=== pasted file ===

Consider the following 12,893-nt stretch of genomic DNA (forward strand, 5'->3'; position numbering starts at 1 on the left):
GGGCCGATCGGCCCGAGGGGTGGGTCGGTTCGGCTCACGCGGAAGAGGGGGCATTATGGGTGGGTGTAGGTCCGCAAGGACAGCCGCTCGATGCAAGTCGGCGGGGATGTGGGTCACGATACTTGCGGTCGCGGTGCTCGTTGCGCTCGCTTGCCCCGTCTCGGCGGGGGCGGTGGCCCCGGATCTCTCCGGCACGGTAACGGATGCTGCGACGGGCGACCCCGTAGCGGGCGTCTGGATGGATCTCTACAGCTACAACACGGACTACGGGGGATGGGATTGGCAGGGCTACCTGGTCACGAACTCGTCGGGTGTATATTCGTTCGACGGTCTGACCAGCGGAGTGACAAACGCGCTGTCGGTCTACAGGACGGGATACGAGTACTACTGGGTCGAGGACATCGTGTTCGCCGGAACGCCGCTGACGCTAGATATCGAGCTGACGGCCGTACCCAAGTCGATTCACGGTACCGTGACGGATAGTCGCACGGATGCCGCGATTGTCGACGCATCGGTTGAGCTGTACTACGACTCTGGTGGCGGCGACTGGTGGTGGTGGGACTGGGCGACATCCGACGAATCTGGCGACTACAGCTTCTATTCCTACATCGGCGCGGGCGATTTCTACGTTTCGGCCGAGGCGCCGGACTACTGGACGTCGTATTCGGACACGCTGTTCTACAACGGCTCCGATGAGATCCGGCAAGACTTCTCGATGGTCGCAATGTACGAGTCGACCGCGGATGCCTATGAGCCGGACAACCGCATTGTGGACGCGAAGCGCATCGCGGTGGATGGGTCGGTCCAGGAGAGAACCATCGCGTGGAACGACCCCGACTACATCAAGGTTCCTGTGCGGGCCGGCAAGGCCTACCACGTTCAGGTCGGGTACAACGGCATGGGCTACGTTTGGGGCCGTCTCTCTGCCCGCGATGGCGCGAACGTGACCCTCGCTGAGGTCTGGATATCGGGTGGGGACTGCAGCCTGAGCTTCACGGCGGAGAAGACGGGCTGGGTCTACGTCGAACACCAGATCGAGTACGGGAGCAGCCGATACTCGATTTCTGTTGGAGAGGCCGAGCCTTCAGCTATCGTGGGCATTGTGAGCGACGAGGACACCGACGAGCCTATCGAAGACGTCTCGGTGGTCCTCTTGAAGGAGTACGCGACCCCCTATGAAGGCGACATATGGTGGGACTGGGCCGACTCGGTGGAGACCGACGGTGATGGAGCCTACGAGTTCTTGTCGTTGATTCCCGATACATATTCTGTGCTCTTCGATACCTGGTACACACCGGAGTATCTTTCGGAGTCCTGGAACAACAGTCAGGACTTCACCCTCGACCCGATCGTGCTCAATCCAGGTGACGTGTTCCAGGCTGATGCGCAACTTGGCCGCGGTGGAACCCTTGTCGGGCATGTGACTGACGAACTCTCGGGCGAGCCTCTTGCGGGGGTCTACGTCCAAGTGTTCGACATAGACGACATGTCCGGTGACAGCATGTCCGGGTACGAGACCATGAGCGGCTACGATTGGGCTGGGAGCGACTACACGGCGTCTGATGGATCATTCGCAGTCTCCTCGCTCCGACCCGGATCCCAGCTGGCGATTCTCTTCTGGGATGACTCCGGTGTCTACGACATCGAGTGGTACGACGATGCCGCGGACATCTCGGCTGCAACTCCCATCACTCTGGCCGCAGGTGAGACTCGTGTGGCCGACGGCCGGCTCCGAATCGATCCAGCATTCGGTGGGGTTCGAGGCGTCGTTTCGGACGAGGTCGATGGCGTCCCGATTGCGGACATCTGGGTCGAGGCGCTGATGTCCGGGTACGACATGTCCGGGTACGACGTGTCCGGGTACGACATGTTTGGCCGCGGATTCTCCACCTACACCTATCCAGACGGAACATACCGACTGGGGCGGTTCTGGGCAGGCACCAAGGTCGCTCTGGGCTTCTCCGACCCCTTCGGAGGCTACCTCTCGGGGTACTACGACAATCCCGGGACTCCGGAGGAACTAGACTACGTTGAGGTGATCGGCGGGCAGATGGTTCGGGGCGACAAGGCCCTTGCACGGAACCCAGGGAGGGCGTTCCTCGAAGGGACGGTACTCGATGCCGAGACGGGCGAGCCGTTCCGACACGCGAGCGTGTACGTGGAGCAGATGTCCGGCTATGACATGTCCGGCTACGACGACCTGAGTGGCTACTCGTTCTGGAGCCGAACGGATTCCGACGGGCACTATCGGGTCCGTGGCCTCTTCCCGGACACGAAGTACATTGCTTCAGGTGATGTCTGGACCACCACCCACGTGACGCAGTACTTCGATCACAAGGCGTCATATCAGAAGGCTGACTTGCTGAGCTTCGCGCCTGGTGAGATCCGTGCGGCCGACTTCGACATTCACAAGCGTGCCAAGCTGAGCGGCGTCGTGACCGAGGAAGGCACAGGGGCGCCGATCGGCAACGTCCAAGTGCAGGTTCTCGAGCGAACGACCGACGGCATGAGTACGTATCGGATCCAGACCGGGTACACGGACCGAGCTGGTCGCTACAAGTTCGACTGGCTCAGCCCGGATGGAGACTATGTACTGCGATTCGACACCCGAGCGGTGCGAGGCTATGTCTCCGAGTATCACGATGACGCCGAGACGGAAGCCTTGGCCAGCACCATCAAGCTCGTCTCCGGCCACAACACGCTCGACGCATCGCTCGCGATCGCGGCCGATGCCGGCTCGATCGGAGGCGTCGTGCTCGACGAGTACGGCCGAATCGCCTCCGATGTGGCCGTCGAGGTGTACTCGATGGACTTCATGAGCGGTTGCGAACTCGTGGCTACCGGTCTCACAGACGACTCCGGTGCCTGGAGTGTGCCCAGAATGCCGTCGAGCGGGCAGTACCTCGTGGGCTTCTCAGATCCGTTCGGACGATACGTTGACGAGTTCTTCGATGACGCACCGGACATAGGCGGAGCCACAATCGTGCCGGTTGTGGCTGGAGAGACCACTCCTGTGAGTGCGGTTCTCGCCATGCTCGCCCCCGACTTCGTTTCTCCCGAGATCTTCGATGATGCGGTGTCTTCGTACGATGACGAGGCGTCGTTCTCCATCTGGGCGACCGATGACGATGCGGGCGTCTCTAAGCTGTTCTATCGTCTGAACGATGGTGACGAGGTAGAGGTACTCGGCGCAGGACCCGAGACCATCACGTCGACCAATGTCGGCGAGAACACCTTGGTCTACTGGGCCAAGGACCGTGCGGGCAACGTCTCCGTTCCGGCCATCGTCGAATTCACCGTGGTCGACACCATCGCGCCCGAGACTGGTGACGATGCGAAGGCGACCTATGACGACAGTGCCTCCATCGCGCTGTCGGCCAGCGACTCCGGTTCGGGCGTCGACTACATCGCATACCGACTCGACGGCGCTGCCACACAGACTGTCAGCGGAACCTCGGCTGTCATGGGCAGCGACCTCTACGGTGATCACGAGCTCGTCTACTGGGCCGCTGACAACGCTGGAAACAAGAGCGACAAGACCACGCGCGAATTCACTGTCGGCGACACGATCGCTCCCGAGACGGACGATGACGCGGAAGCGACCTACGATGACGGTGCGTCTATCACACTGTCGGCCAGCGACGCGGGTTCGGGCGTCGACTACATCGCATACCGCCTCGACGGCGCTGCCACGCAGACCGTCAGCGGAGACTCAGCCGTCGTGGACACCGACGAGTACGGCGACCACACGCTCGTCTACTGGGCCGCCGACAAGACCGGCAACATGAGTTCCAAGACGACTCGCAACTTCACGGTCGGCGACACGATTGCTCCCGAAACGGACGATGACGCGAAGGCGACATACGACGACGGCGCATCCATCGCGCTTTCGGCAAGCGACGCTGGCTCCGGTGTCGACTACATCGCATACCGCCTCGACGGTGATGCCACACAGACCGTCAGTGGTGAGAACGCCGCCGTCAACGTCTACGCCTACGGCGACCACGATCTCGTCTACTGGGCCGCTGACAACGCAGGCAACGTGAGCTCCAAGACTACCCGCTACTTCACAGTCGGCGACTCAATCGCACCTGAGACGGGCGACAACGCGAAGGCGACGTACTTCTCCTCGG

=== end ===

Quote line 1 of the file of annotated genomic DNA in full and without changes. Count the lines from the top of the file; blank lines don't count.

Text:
Consider the following 12,893-nt stretch of genomic DNA (forward strand, 5'->3'; position numbering starts at 1 on the left):